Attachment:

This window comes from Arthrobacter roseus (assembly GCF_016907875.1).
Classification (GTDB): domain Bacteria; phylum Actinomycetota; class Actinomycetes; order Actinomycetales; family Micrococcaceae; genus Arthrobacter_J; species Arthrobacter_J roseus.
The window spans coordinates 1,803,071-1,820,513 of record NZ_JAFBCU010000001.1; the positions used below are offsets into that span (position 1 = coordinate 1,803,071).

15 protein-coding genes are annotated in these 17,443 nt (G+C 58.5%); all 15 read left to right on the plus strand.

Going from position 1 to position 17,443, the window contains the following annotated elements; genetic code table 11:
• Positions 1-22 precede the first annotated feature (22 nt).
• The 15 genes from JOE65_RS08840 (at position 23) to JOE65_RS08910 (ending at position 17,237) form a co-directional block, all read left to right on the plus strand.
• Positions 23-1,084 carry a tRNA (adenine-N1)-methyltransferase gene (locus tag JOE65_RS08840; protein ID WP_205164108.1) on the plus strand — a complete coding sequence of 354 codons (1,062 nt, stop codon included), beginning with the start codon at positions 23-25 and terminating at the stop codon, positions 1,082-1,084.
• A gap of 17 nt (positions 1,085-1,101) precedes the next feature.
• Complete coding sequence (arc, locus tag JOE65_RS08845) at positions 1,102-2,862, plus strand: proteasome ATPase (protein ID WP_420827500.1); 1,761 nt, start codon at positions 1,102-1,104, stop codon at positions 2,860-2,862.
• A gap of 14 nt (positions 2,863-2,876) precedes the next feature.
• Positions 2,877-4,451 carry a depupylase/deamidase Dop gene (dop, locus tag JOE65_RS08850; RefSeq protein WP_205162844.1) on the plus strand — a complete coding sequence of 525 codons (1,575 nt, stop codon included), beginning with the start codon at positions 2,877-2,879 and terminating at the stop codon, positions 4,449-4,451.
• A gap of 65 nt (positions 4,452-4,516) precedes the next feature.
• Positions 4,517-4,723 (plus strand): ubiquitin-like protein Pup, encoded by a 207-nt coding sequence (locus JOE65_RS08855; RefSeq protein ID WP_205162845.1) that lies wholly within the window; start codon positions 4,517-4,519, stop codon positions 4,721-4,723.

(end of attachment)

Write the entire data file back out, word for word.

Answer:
This window comes from Arthrobacter roseus (assembly GCF_016907875.1).
Classification (GTDB): domain Bacteria; phylum Actinomycetota; class Actinomycetes; order Actinomycetales; family Micrococcaceae; genus Arthrobacter_J; species Arthrobacter_J roseus.
The window spans coordinates 1,803,071-1,820,513 of record NZ_JAFBCU010000001.1; the positions used below are offsets into that span (position 1 = coordinate 1,803,071).

15 protein-coding genes are annotated in these 17,443 nt (G+C 58.5%); all 15 read left to right on the plus strand.

Going from position 1 to position 17,443, the window contains the following annotated elements; genetic code table 11:
• Positions 1-22 precede the first annotated feature (22 nt).
• The 15 genes from JOE65_RS08840 (at position 23) to JOE65_RS08910 (ending at position 17,237) form a co-directional block, all read left to right on the plus strand.
• Positions 23-1,084 carry a tRNA (adenine-N1)-methyltransferase gene (locus tag JOE65_RS08840; protein ID WP_205164108.1) on the plus strand — a complete coding sequence of 354 codons (1,062 nt, stop codon included), beginning with the start codon at positions 23-25 and terminating at the stop codon, positions 1,082-1,084.
• A gap of 17 nt (positions 1,085-1,101) precedes the next feature.
• Complete coding sequence (arc, locus tag JOE65_RS08845) at positions 1,102-2,862, plus strand: proteasome ATPase (protein ID WP_420827500.1); 1,761 nt, start codon at positions 1,102-1,104, stop codon at positions 2,860-2,862.
• A gap of 14 nt (positions 2,863-2,876) precedes the next feature.
• Positions 2,877-4,451 carry a depupylase/deamidase Dop gene (dop, locus tag JOE65_RS08850; RefSeq protein WP_205162844.1) on the plus strand — a complete coding sequence of 525 codons (1,575 nt, stop codon included), beginning with the start codon at positions 2,877-2,879 and terminating at the stop codon, positions 4,449-4,451.
• A gap of 65 nt (positions 4,452-4,516) precedes the next feature.
• Positions 4,517-4,723 (plus strand): ubiquitin-like protein Pup, encoded by a 207-nt coding sequence (locus JOE65_RS08855; RefSeq protein ID WP_205162845.1) that lies wholly within the window; start codon positions 4,517-4,519, stop codon positions 4,721-4,723.